By Teachers, For Teachers
Each year on Feb. 2, we anxiously await the sighting of a groundhog as it comes out of its burrow to look for its shadow. This popular tradition has been going on for decades, as young children anxiously wait to see if there will be six more week of winter, or if spring will arrive early. Each year, schools all across the country and Canada partake in fun Groundhog Day classroom activities to help celebrate this wonderful event. If you’re tired of doing the same old activities year after year, here are a few new classroom activities to try, as well as a few twists on some old ones.
Groundhog Day is the perfect time to learn about shadows, since Punxsutawney Phil may or may not be seeing his. Turn your overhead projector on and have students take turns making shadows on the screen. Once they have learned what shadows are all about, then you can have students perform a shadow play. Divide students into small groups, and give them a flashlight and a piece of white paper. Then instruct them to come up with their own creative shadow play and share it with the class.
An easy way to teach students about how to predict something is to start by having students practice predicting the weather. For a week before Groundhog Day, have students predict what they weather will be like the next day. Each morning, have students predict the following day’s weather on a secret ballot. Each day, read students’ predictions aloud and see who predicted correctly and who did not. By the time Groundhog Day arrives, they will be ready to make their real predictions.
As Feb. 2 approaches, more and more people wonder if Punxsutawney Phil will see his shadow. Have students get in on the fun and cast their vote to see if this furry friend will predict more winter or a quicker spring. Have students prepare a ballot by folding an 8 x 11 piece of paper in half and drawing a spring picture on one half of the paper, and a wintery picture on the other. Next, ask students to color the picture that they think represents their prediction. Once they have colored their prediction, they must cut the side that they colored off, and hand in their ballot to you. Once the ballots are in, as a class, create a graph of the results. Then when Feb. 2 arrives and Punxsutawney Phil has made his prediction, announce his findings and compare what he said with your class graph of student predications.
Groundhogs aren’t the only animals who hibernate, there are many animals like to take a long winter nap too. For this activity, discuss with students some other animals that like to hibernate, or take a long winter nap. Once they have learned about other animals, then ask them to choose two animals besides the groundhog to research. Students may pick a bear, frog, turtle, or any other creature that they learned about. Once students have chosen their two animals, have them compare their choices with their classmates and pair up the students who have a match. Once students are grouped, tell them they must create a small booklet on the animals they chose. On the front page, the title will be “Who’s Hibernating?” and in the inside of the first page will be a picture of a groundhog along with a few facts. The other two pages are for the two animals that they chose to research. Once their research is complete, create a different station in the classroom with students’ research booklets so they can learn about the other animals that hibernate.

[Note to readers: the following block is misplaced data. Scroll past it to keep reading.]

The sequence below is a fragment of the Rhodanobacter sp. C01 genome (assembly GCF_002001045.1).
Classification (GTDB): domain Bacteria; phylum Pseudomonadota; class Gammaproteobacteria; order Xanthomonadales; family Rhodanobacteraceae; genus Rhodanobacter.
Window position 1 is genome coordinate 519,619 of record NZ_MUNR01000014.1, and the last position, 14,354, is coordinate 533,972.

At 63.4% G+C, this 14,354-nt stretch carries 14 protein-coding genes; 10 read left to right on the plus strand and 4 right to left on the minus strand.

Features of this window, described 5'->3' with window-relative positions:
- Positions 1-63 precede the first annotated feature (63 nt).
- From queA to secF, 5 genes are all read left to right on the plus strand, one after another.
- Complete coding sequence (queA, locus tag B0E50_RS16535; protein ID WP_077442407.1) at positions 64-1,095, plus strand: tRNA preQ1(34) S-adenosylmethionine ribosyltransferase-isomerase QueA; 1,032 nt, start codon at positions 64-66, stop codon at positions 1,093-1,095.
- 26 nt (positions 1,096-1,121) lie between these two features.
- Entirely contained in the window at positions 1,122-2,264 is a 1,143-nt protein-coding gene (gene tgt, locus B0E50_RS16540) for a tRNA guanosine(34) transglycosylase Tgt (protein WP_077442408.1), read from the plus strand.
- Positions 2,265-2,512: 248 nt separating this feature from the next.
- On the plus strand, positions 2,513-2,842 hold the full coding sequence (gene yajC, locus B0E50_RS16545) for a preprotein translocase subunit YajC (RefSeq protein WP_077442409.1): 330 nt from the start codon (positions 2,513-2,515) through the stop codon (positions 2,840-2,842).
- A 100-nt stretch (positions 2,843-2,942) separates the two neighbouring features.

The legend of the groundhog has been around since the 1880s, and is celebrated in the United States and Canada. While it’s celebrated all across the country, the largest celebration is help in Punxsutawney, Pa. According to this folklore, every year on Feb. 2, the groundhog’s behavior will predict the weather for the next six weeks. If he pops his head out of the hole and sees his shadow, then that means six more weeks of winter weather, but if comes up from his burrow and doesn’t see his shadow then it means will Spring will be earlier. Print out the full legend of the groundhog and have students read it. Then, challenge students to create their own legend. They can either add to or change the legend of the groundhog or they come up with a completely new legend of their own.
How do you celebrate Groundhog Day in your classroom? Do you have any classroom activities that you would like to share with us? Please leave your ideas in the comment section below, we would love to hear your ideas.
Janelle Cox is an education writer who uses her experience and knowledge to provide creative and original writing in the field of education. Janelle holds Masters of Science in Education from the State University of New York College at Buffalo. She is a contributing writer to TeachHUB.com, TeachHUB Magazine, and Hey Teach. She was also the Elementary Education Expert for About.com for five years. You can follow her on Twitter @empoweringed, on Facebook at Empowering K12 Educators, or contact her at Janellecox78@yahoo.com.